THANKS IN ADVANCE!!!
     
  2. mcglyph

    mcglyph

    Aug 17, 2011
    I just finished Berklee College of Music Bass Perf 101 and R&B Bass. The curriculum they used was simple yet challenging.
     
  3. I actually went to Berklee as well, graduated in '08. Unfortunately, I couldn't walk with all the papers, books, etc I accumulated over the years with me so lots of stuff got left behind/sold (I mostly kept my texts/notebooks from MP&E), plus using their material to teach hundreds of other kids at another school probably isn't ethical without consent (i.e. financial compensation).

    I'd rather create something more tailored to the needs of this school. Also, for the record, I don't plan to profit in any way whatsoever from this, any funds generated would go into the school's music department funds.
     
  4. Anybody?
     
  5. t77mackie

    t77mackie

    Jun 13, 2012
    Wormtown, MA
    Why don't you ask the kids what they'd like to do?

    Top 40 would probably be the best bet to keep them interested. Then take the top 40 hits and dig up some stuff that was obvious influences to it to show where it all comes from.

    I wish my HS band was cool like that...
     
  6. Believe me, I have and will continue to (I value their opinion and in the end it is their class, not mine), but most times hardly anyone brings a suggestion or if they do suggest a song it's usually dirt simple (I mean like a 2 note droning keyboard synth bass part)...not that I have something against simple basslines (a simple line that says a lot is a thing of beauty), but it's usually the older ones who bring it that are capable of playing more complicated stuff (i.e. they've covered songs of that level long before).

    Also, some bring songs that I can't present in front of the rest of the class if you catch my drift.

    I do plan to go through billboard's top 100 for the last year or 2 and pick out some keepers and mix that will the classic stuff...just wondering if anyone here knows of some modern, really popular songs that they like the basslines to.
     
  7. t77mackie

    t77mackie

    Jun 13, 2012
    Wormtown, MA
    I'm not really the guy to ask about today's top 40 but off the top of my head:



    I'll try and come up with some more.
     
  8. oleskool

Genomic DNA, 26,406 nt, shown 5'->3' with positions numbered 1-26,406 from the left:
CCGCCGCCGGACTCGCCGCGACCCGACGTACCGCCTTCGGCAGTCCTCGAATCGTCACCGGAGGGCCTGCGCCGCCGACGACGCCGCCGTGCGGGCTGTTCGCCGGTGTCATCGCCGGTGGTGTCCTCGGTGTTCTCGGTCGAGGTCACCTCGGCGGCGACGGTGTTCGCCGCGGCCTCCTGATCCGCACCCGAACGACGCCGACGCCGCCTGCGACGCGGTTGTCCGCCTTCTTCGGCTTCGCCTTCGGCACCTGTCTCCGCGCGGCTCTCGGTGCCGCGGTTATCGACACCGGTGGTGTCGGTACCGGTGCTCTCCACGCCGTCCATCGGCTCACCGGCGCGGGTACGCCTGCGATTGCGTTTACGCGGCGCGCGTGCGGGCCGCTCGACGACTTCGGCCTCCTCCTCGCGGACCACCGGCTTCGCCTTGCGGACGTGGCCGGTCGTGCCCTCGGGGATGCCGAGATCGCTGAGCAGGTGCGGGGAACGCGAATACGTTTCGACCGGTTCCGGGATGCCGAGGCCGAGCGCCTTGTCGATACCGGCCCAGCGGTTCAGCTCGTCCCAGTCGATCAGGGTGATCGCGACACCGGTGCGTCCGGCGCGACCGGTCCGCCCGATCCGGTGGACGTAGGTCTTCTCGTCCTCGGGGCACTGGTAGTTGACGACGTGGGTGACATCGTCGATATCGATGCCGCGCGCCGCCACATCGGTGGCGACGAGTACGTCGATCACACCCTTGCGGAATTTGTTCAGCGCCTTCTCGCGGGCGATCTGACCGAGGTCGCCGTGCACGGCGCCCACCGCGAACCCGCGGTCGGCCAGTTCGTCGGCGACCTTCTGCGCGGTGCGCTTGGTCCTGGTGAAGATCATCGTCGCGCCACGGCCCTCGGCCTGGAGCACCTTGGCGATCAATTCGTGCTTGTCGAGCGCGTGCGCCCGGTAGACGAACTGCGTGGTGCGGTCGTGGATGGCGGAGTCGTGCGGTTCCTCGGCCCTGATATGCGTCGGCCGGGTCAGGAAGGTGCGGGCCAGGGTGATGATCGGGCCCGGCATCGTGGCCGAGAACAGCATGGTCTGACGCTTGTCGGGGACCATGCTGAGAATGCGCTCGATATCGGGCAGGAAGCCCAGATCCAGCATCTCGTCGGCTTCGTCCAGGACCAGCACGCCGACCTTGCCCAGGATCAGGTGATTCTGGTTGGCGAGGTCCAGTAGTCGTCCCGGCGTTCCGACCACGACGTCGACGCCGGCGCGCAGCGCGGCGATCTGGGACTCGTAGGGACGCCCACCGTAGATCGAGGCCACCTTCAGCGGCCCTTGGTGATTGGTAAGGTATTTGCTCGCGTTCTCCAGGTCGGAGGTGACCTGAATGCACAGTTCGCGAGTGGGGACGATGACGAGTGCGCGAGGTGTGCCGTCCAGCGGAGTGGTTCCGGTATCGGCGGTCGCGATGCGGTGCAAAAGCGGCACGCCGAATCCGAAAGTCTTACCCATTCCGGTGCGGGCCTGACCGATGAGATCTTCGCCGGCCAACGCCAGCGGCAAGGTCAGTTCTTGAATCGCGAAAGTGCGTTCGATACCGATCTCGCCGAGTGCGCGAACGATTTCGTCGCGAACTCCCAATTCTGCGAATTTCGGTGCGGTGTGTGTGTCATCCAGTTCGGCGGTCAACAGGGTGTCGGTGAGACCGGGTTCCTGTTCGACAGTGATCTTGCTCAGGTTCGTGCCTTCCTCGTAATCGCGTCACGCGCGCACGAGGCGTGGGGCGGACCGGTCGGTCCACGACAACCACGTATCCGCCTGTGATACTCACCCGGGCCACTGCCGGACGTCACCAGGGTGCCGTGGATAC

oleskool

    Sep 27, 2011
    Detroit, Mi.
    Michael Jackson. Every kids heard the songs. Most everyone likes something he has made. He has some simple, some middle of the road, and everyone can listen to his music.
     
  9. mcglyph

    mcglyph

    Aug 17, 2011
    Performance 101 We start out talking about half steps. The song is Money by Pink Floyd. And a james brown tune, called, "Make it Funky". Just a D played over and over kind of, and then a simple progression. There was also some stuff they gave us.

    2nd week Pentatonic scale theory
    Sunshine of your love And a great tune called, "Them Changes" very related to a John Coltrane tune. Also a tune culled from King Curtis', "Memphis Soul Stew".

    3rd Major Scales Multiple scale forms.
    Let it be
    A tune called Rhythm changes. Happy Birthday
     
  10. "Money" by Pink Floyd is in C Minor, if I remember, but in a 7 time signature.

    You have some oddly specific needs. I understand it, coming from your point of view, but a simple bassline in the key of Bb is not something you come across in popular music very often - at least I haven't. Could you transpose it maybe?
     
  11. Thanks, always heard about these guys but never got around to checking them out. Good stuff, love it...Thanks a lot!

    Yea I've used MJ a few times so he's definitely on the list. Thanks!

    All good suggestions, will check out the ones I'm not familiar with, Thanks!
     
  12. sobie18

    sobie18

    May 5, 2002
    Shaw AFB, SC
    "Money" is B and in 7/4.
     
  13. D'oh! I always think of it in 3rd position (C) rather than 2nd for some reason.
     
  14. OK, went through the current billboard hot 100 and R&B/Hip Hop 100 charts (and backtracked to may 2012 as well)...wow. If ever I needed a reminder why the radio doesn't see me often...

    However, so far I've found a few decent easy ones that they'll recognise:

    Adele - Rolling in the deep
    Gotye - Somebody that I used to know
    Gnarls Barkley - Crazy
    Owl City - Good Time (might throw in Fireflies as well as a good rhythmic exercise for the beginners)
     
  15. I've subbed on a few Top40 gigs recently, here are some of the tunes I had to learn (I'm not really familiar with the singer/bands).
    - call me maybe
    - rolling in the deep
    - raise your glass
    - waka waka
    - Mr Saxobeat
    - heavy cross
    - perfect world
    - moves like Jagger

    For my bass students I sometimes use:
    - under the bridge / give it away (Red Hot Chilli Peppers)
    - billie jean / beat it (Michael J.)
    - follow me (Uncle Cracker)
    - like the way I do (Mellissa Etheridge)
    - once you get a taste (Tower Of Power)
    - some simpler Beatles tunes
    - some simpler Chic tunes
    - on the radio (Donna Summer)
    - I will survive (G. Gaynor)
    - sex bomb (Tom Jones)
    - regulate (Warren G., it's actually "keep forgettin" by Michael
    McDonald).
    - deja vu (Beyonce)
     
  16. t77mackie

    t77mackie

    Jun 13, 2012
    Wormtown, MA
    Sounds like your average night on American Idol / The Voice - so, yeah, you're on the right track methinks...
     
  17. Good list of classics, thanks! I'm pretty sure I can't use sex bomb with a bunch of 11 year olds though...yea, I'm quite certain that might be a no-no. yep.